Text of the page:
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Artificial Intelligence-Aided Headache Classification Based on a Set of Questionnaires: A Short Review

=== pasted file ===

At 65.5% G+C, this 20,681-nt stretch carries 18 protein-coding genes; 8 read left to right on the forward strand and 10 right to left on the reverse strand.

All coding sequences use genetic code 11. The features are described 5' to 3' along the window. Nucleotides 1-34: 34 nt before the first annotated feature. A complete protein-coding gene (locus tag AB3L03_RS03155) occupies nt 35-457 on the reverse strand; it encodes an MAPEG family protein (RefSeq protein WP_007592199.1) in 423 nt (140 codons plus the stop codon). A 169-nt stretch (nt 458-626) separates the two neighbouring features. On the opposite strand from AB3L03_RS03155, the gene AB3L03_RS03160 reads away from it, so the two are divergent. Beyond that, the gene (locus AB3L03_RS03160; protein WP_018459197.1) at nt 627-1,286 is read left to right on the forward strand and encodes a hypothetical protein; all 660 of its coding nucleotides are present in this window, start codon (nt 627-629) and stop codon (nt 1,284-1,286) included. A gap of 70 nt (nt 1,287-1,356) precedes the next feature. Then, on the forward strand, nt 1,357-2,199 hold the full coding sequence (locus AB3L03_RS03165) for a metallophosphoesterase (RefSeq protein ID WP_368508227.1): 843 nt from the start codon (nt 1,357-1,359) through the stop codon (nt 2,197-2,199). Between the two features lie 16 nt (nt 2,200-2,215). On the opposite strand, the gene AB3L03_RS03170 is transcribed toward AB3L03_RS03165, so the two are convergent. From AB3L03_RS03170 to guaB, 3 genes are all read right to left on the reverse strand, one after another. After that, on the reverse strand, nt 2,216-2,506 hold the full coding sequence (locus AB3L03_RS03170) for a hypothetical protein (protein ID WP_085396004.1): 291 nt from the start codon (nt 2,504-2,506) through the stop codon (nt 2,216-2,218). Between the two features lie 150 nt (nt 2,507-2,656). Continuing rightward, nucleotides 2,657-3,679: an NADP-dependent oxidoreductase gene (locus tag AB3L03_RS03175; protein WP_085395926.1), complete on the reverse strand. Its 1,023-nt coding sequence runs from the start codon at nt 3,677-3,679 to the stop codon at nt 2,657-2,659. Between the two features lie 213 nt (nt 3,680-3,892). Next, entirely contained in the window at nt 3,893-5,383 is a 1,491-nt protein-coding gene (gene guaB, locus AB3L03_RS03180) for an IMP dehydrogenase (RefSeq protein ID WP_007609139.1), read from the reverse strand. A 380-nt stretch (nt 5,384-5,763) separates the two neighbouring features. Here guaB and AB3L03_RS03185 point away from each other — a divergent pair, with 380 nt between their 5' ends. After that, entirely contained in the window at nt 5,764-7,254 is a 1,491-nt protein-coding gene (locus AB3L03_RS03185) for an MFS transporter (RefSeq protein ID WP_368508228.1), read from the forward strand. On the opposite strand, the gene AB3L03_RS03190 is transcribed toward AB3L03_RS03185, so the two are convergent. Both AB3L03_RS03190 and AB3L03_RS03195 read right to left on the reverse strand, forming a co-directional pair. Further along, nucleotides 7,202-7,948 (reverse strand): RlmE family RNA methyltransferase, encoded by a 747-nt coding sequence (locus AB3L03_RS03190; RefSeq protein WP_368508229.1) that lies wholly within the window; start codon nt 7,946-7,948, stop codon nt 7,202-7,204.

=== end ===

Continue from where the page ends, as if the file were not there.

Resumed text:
Sl.No.Author Name, Year, Place of StudyNature of StudyNumber of participants (N), Software/Application UsedKey elements/Outcome/ Learning PointsLimitations in the StudyReference1Almadhoun et al [1], March 2021, Gaza, Palestine. Engineering DepartmentSubjects not used; Designed an expert systemDelphi programming language and clipsDiagnoses 11 headache problems11 questions to answer, and each question has multiple sub-questions describing many symptoms. Overlapping of symptoms can cause errors in diagnosis  [1]Does not require any training before using this expert systemInability to diagnose other headache types not listed in the system  Not checked the accuracy, specificity, or sensitivity of the expert system.2Kwon et al [2], 2020   Seoul, South KoreaRetrospective studyN=2162. Divided into 2 cohorts: Training=1286, Test=876.  75 screening questions were used in details  Other less prevalent although significant primary headaches and secondary headache (other than the causes of thunderclap headaches) were excluded because of a long list of heterogenous diseases causing them.[2]Stacked classifier model used with4 layers of binary XGBoost classifiers for differentiating: Migraine, (tension-type headache) TTH, (trigeminal autonomic cephalalgia) TAC, Epicranial headache, and thunderclap headache.Stacked XGBoost classifier result: Accuracy: 81%  Used only 3 clinical features in each stack to draw insight about headache types and the clinical symptoms used here are different from (the International Classification of Headache Disorders) ICHD-3 criteria.  LASSO (least absolute shrinkage and selection operator) used for each stacked classifier layer. LASSO compared to SVM-RFE (support vector machine recursive feature elimination) and mRMR (minimum-redundancy maximum-relevancy).Sensitivity for: Migraine=88%, TTH=69%, TAC=53%, Epicranial=51%, Thunderclap=51%.  The clinical course cannot be understood from these 75 questionnaires, so accurate diagnosis is difficult.  The selected features used XGBoost classifier which was compared to k-NN (k-nearest neighbor), SVM (support vector machine), and random forest.        Specificity for: Migraine=95%, TTH=55%, TAC=46%, Epicranial=48%, Thunderclap=51%.Data derived from a single center.  Performance report in migraine classification was excellent, rest was inferior. This study can be used as pre-screening.Conventional machine learning utilized here. No use of deep learning.3Krawczyk et al [3], 2012. Wroclaw, Poland   Mixed department: Technology, Technical Sciences & MedicineQuestionnaire filled by subjects where headache patients also included; ML algorithms developed and tested; a Prospective studyN=579Best results noticed in with accuracy %: Random Forest=79.97±3.13,Included only migraine, TTH, and loosely defined other headache types which included all remaining headaches be it primary or secondary.                      [3]Age: 20- 65 yearsBagging=78.24±2.98,Used algorithms: Naive Bayes (a probabilistic classifier), C4.5 (based on ‘Top-Down Induction of Decision Tree’ (TDIDT), Support vector Machine (SVM), Bagging (or bootstrap aggregating), Boosting, Random Forest.Boosting 76.68±2.43Used filter selection algorithms: Consistency measure filter, Relief, Genetic algorithm wrapper4Julian et al [6], 2019.   Study conducted in a hospital, Emergency Department.   Aim: Detection of probable secondary headacheRetrospective studyN=7972. Primary headache=7098. Secondary headache=874.  Probable secondary headache: Sensitivity=89%, Specificity=73%, Negative predictive value (NPV)=98.2%.Limited to emergency setup [6]Records were processed using: Latent Semantic Analysis (LSA). Support Vector Machine (SVM) model used for training. Used Python program.Optimized the time in the emergencyEmergent primary headaches need exploration.5Messina et al. [7], April 2020. Mila, Italy. Neurosciences DepartmentOpinionAn opinion about Machine Learning in Headache  ––[7]6Celik et al [8], 2009.Retrospective collecting recordsArtificial immune system (computational artificial intelligence)They were working on a headache classification project and were creating a database from the neurology department in a private hospitalClaims that would publish results after completion of the project.  [8] Details not known.7Tezel et al. [9],Subjects not used. Designed and developed an AI systemClonal selection algorithm (an artificial immunity approach)  Work on headache diagnosis. Included 250 different symptoms for the training set. 150 symptoms related to headaches.Classified into migraine headache, TTH, and set headache.      [9]Based on the clonal selection principle  For Test set: Correctly classified symptom set: 96.74%Inspired by biological immunology.Incorrectly classified symptom set: 3.26%8Katsuki et al [10], 2020.  Neurology, Neurosurgery Department.   Aim: For automated primary headache diagnosisRetrospective investigated headache database and developed a DL systemN=848Accuracy: 0.7759The sample size is small.[10]Age: 40-74 yearsCategorized into: Migraine, TTH, TAC, and Other primary headache disorders.They did the study in a single hospital.  Used Deep learning framework-Prediction One.  External validation not doneUtilized artificial neural network (ANN) with internal cross-validation.  No separation between chronic and episodic frequent headaches of >=15 days per month to >15 days per month for migraine or TTH headache.Also used Confusion matrix of model  Used Japanese language with onomatopoeia, therefore utilized Japanese natural language processing (NLP)9Keight et al., [11]. Engineering, Medicine and Neurosurgery DepartmentRetrospective headache dataset collection from two medical facilitiesN=836      Classified headache into Tension-Type Headache, Chronic Tension-Type Headache, Migraine with Aura, Migraine without Aura, Trigeminal Autonomic Cephalalgia.–[11]Study was done in two medical centers in Turkey.  Area under the curve (AUC): 0.985  9 machine learning classifiers used in a supervised learning settingSensitivity: 1 Specificity: 0.966  10Yin et al [12], 2015. China. Aim: To diagnose two headache types namely probable migraine and probable TTHThis comprehensive study worked on 3 steps viz. data acquisition through clinical interviews, construction of a case library, and lastly development of a case-based reasoning systemClinical decision support systems (CDSSs) are based on case-based reasoning (CBR).Can be a diagnostic tool for the general practitioner.Inadequate case library due to complex headaches  [12]K-Nearest Neighbor (KNN) method implemented.Accuracy is very high in recognizing these two headaches.Needs multi-centric study and validationN=676 casesEarlier CBR used: (1) CASEY: to diagnose heart complicationProbable migraine (PM) 56.95% Probable TTH (PTTH): 43.05%(2) Decision-based support system to diagnose (chronic obstructive pulmonary disease) COPD  Test set: N=222. PM: 76.1%, PTTH: 23.9%(3) Hybrid case -based reasoning approach to diagnose breast cancer and thyroid disease.11Qawasmeh et al [13], 2020. JordanDeveloped an ML-based system where its prediction accuracy checked by a web-based questionnaire’s answerN=614 patients records. Public hospital. Males=199; Female=415. Different age group.Hybrid model (clustering and classification): Integrated K-means clustering with Random Forest classifierExcluded migraine with aura from this study as its differential could be a stroke.[13]High-performance headache prediction support system (HPSS) was employed based on a hybrid machine learning model.Migraine prediction accuracy=99.1%Used 19 questions related to headache symptoms, according to ICHD-3 criteria.Overall accuracy=93% (random forest)26 classification algorithms were applied to 614 patients.HPSS claimed good positive feedback from patients, medical students, and doctors. It is an easy-to-use interface that saves time and effort.12Woldeamanuel et al [14], 2021. Division of Headache & Facial Pain. Stanford, CA, USAA meta-analysis of 41 studiesTotal=41 studies. Median age 43 years, 77% women. The median sample size was 288.Used case-based reasoning, DL, classifier ensemble, ant-colony, artificial immune, random forest, white and black box combination, hybrid fuzzy expert system60% of the digital tools were based on ICHD criteria.[14]4 studies were based on a questionnaire10 studies (25%) compared multiple ML programs12% of tools were evaluated in non-clinical centersPhone interviews in 2 studiesDiagnostic accuracy=89%, sensitivity=87%, specificity=90%Interstudy heterogeneity of softwareFace-to-face interview: 82% (a strong feature)No proper patient selection method  in 39% of included studiesNo description of age or sex ratio in 25 studies13Sah et al [15], 2017. Bhopal, IndiaDatabase created from headache diary and employed selection technique for analysisWork on migraine headache classification. Used: data mining classifiers K-NN, support vector machine (SVM), Random Forest, Naïve Bays.The best result was derived from the Naïve Bays classification. AUC 0.475, Precision 0.905Data collected from headache diary[15]18 questionnaire14Liu et al [16], 2022. Shanghai, China. School of medicineA cross-sectional studyUsed ML for identifying primary headaches. This is a cross-sectional study design.A logistic regression model was comparatively better.Only 2 types of headaches were worked on.[16]N=173 patients ( 84:migraine, 89:TTH), collected information in neurology clinics using a  questionnaire (19 questions)Logistic regression has an accuracy of 0.84 and an area under the receiver operating characteristic curve (ROC) of 0.90Mild headache cases could not be included in this study as they did not come for medical advice.Used: Decision tree, Random forest, gradient boosting algorithm, logistic regression, support vector machine (SVM) algorithmsHelped distinguish migraine and TTH and their important symptomatic distinguishing featuresSmall sample size15Sanchez et al [17], 2020. ColombiaThe study was designed to test  the classifier system to distinguish types of migraineAimed at classifying migraine based on symptomsANN provided excellent results with an accuracy of 97.5% and a precision of 97%[17]N=400 retrospective medical recordsUsed set of 23 variables/questionnaire of symptoms or signsImplemented artificial neural network (ANN) models, logistic regression models, SVM, nearest neighbor, decision tree16Celik et al [18], 2017.A cross-sectional study to evaluate the accuracy of a classifier algorithm to diagnose primary headache type using web-based questionnaireAimed to diagnose primary headache based on ant colony optimization algorithm.Classification Accuracy=96.9412%26 patients were misdiagnosed by the ant colony classification[18]  The web-based questionnaire system used www.migbase.com. Used MySQL database and PHP hypertext preprocessor (PHP) programming language, 40 attributes/questions were includedAccuracies of migraine, TTH, and cluster headache were 98.2%, 92.4%, and 98.2% respectivelyA similar study was done in Turkey using the same set of patients and the same website for questionnaire but implemented the artificial immune algorithms for primary headache (2015) which reached an accuracy of 99.6471% (used AIRS2-Parallel algorithm) [19]N=850 headache patients from 3 cities who visited a neurologistAge range= 15 to 65 years.70% female and 30% male.